This blog will be a repository of the postings of a military nature from my other blog and new ones since then, especially about the Malaysian Military in particular. Hopefully such knowledge about the hardworking men and women who tirelessly work for the security of Malaysia will be acknowledged and appreciated in this way.
"We sleep soundly in our beds because rough men stand ready in the night to visit violence on those who would do us harm."
- Winston Churchill
Friday, November 26, 2010
Worth A Pretty Penny
While checking up on a few facts on MRAP vehicles, I came across a couple of interesting facts on Singapore's purchase of their Navistar Maxxpro Dash MPTVs. It seems only 15 units was purchased in 2009 but at a total price of USD30,067,798.08 based on this US Department of Defence report, including spares.
"NAVISTAR IL M67854-09-C-1091 13,349,400.33 Singapore MAXXPRO DASH NAVISTAR IL M67854-09-C-1091 16,673,397.75 Singapore Spares and Support"
That makes a per unit cost of about USD2 million per MPTV, but you will not find any objection from the Singaporeans methinks. However for a similar Malaysian purchase, I would think the following dialogue would be put forward in our august chambers by some brightspark;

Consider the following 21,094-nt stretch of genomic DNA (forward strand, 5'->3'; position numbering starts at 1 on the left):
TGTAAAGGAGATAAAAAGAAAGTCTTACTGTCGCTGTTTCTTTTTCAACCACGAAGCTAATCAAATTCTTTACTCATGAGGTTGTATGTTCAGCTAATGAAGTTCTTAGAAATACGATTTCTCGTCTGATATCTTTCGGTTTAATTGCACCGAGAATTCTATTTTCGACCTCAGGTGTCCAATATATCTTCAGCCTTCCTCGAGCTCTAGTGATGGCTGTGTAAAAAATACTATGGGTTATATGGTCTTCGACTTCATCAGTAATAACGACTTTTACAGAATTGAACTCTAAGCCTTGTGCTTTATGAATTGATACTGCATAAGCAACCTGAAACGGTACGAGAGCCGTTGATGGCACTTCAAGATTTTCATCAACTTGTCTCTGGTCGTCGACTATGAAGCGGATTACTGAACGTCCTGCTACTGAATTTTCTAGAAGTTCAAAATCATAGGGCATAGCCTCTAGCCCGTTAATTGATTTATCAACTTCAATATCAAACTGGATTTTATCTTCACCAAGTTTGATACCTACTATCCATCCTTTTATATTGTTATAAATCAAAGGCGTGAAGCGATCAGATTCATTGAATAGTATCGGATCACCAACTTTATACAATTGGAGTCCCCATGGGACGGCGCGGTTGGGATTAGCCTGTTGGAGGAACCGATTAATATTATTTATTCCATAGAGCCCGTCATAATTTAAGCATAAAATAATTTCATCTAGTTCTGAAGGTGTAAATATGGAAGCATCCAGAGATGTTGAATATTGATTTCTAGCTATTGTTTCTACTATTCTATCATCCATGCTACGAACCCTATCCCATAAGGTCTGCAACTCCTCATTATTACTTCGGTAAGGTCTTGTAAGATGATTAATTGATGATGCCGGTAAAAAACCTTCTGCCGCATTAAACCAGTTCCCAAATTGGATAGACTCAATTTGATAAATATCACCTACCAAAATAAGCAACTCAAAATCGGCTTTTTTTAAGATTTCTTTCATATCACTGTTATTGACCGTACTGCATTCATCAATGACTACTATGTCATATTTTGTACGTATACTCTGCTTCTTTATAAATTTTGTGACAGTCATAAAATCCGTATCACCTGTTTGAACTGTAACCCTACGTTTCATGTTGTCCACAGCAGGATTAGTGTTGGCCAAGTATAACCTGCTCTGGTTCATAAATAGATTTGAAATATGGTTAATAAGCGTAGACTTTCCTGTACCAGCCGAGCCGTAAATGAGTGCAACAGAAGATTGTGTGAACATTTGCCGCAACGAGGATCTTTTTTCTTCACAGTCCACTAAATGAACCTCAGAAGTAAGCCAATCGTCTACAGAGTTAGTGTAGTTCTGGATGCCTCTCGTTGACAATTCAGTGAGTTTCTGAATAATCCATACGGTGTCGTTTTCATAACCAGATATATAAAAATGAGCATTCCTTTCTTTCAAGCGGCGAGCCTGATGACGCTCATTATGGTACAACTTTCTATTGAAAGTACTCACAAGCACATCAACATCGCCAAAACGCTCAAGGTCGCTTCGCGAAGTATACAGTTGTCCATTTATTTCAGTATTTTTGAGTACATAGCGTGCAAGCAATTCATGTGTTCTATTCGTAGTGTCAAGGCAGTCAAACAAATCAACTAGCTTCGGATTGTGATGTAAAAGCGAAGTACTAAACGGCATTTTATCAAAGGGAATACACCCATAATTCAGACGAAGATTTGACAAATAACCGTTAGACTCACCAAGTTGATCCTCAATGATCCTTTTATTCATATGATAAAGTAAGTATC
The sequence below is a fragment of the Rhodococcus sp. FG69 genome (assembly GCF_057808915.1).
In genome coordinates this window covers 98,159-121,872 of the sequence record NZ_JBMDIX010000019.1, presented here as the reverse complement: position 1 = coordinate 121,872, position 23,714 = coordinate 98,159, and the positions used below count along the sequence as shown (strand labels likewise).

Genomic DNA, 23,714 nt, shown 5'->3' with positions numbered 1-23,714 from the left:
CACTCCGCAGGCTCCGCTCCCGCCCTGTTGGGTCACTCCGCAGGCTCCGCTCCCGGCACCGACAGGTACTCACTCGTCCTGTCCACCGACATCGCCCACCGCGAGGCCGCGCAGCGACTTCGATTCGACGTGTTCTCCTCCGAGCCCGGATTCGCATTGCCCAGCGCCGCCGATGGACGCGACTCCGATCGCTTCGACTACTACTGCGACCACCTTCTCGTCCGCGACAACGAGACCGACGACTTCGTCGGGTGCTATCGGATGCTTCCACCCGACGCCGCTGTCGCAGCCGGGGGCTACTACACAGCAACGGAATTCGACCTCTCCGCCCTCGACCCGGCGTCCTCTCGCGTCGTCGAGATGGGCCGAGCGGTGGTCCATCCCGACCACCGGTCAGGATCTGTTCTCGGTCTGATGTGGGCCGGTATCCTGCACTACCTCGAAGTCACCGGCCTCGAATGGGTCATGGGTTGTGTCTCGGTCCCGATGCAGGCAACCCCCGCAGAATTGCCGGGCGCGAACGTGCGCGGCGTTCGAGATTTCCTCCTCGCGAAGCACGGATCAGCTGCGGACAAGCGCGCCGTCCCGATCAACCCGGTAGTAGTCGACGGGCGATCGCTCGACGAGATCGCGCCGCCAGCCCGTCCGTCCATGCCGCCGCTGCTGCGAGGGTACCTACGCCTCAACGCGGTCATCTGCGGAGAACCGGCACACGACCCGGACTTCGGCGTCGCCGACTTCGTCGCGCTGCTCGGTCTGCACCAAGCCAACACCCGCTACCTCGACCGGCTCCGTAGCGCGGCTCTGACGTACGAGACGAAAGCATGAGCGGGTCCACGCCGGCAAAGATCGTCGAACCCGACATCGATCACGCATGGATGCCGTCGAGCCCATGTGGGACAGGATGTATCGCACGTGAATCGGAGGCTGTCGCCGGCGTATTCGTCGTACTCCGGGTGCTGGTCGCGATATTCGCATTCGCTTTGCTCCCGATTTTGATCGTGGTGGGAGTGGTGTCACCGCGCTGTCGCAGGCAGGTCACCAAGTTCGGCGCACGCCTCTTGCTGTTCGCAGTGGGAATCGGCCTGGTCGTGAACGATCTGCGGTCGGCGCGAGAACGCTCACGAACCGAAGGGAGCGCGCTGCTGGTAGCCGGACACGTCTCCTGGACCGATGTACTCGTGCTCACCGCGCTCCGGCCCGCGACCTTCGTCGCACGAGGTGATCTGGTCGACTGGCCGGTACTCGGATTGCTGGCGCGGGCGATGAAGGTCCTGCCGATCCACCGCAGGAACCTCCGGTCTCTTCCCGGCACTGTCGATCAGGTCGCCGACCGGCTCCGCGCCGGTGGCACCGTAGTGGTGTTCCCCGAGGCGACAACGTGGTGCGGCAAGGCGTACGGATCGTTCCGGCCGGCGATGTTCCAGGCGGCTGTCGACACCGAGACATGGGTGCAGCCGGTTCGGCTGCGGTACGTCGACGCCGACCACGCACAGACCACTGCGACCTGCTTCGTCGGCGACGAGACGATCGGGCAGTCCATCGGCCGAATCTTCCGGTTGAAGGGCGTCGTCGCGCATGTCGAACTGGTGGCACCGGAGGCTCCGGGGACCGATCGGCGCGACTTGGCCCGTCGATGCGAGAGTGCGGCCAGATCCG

" I want to ask why was these lorries bought by our Army at a price of US 2 million dollars each, cannot buy some lori from (insert preffered country) at very cheap price ka? Who we want to go to war with with these super expensive lori, can dive one ma? We only need to carry soldiers, no need expensive-expensive one."
Well enough with the jokes, but the point is that looking at the Singaporean purchase it really strengthens my argument that we should be thinking of producing our own MRAPs, as they cost quite a pretty penny. The time will come when we will need these sort of vehicles in order to enhance protection of our servicemen against direct fire anti tank munitions and IEDs. Even as a niche unit in a BIS regiment as I expect that our armoured and mechanised regiments would be suffficiently protected, the volume should be sufficient enough for these sort of vehicles to be seriously considered for production. We cannot depend on soft-skin vehicles to forever provide logistics support without any protective role whatever. Our servicemen deserves all the investment required to protect them in order for them to carry out their duties in defending our country.
(Edited : For a good primer on MRAPs, please read the MRAP Vehicle article in the November 2010 issue of Asian Military Review)